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Iceberg twice the size of Washington, D.C., breaks off Pine Island glacier in Antarctica

  • The Pine Island glacier “is one the fastest-retreating glaciers in Antarctica.”
  • Over the past 8 years, the Pine Island glacier is losing about 58 billion tons of ice per year.
  • This “reveals the dramatic pace at which climate is redefining the face of Antarctica.”

An iceberg twice the size of Washington, D.C., has broken off the Pine Island glacier in Antarctica, scientists reported this week.

“The Pine Island glacier recently spawned an iceberg over (115 square miles) that very quickly shattered into pieces,” the European Space Agency (ESA) said in a statement

The Pine Island glacier “is one of the fastest-retreating glaciers in Antarctica,” according to NASA. The glacier and the nearby Thwaites glacier together contain “enough vulnerable ice to raise global sea level by 1.2 meters (4 feet),” NASA said.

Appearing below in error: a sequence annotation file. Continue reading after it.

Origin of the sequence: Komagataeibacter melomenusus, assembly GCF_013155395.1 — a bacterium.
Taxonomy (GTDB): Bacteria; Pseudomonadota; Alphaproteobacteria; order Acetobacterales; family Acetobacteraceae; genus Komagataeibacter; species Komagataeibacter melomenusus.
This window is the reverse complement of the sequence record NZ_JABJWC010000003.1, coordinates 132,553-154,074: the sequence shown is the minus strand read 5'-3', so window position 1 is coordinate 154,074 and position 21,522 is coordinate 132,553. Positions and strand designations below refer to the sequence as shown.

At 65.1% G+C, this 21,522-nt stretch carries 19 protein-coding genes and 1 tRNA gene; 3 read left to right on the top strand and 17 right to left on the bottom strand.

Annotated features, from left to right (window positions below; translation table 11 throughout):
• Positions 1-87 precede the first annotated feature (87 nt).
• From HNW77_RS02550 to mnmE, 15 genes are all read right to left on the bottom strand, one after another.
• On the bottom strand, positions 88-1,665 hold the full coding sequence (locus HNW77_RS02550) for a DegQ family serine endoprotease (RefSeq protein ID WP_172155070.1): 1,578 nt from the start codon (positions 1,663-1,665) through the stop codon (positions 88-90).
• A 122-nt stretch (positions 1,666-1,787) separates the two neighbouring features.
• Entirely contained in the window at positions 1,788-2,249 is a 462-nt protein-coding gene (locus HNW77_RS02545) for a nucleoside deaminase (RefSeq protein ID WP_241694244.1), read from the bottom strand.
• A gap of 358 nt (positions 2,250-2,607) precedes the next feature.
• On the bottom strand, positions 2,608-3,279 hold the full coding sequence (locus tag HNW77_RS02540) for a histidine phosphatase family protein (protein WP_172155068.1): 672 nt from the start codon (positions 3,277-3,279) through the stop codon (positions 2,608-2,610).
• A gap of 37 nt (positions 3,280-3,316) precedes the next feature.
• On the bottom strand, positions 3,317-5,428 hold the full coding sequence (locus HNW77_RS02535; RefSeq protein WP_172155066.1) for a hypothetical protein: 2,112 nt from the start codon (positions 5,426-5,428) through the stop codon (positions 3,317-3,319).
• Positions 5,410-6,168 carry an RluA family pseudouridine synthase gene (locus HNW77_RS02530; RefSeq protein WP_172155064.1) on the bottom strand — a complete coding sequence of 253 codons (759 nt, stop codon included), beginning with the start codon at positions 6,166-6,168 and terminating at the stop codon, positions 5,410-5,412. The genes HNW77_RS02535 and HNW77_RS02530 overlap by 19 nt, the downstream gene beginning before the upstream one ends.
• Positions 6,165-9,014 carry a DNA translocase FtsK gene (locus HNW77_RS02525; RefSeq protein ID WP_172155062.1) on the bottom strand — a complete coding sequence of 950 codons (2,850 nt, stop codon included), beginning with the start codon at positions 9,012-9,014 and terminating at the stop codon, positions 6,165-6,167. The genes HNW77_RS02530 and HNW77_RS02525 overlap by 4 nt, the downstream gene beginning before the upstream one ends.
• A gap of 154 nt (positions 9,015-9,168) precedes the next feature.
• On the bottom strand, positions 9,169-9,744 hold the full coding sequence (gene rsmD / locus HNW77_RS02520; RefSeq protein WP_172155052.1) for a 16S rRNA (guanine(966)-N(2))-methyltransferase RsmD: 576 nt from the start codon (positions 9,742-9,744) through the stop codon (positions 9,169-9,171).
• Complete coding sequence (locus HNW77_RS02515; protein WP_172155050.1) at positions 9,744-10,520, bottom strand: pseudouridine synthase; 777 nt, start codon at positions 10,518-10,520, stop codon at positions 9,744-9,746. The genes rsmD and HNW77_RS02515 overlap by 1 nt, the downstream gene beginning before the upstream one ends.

The Pine Island glacier spawned an iceberg over 115 square miles that quickly shattered into pieces. This image from space shows the freshly broken bergs.

“What you are looking at is both terrifying and beautiful,” Mark Drinkwater, head of the Earth and Mission Sciences Division at the ESA, told CNN. “It is clear from these images (that the Pine Island glacier) is responding to climate change dramatically.” 

The glacier has been losing large chunks of ice over the past three decades. While large calving events like this one used to take place at Pine Island glacier every four to six years, they’re now a nearly annual occurrence, The Washington Post said.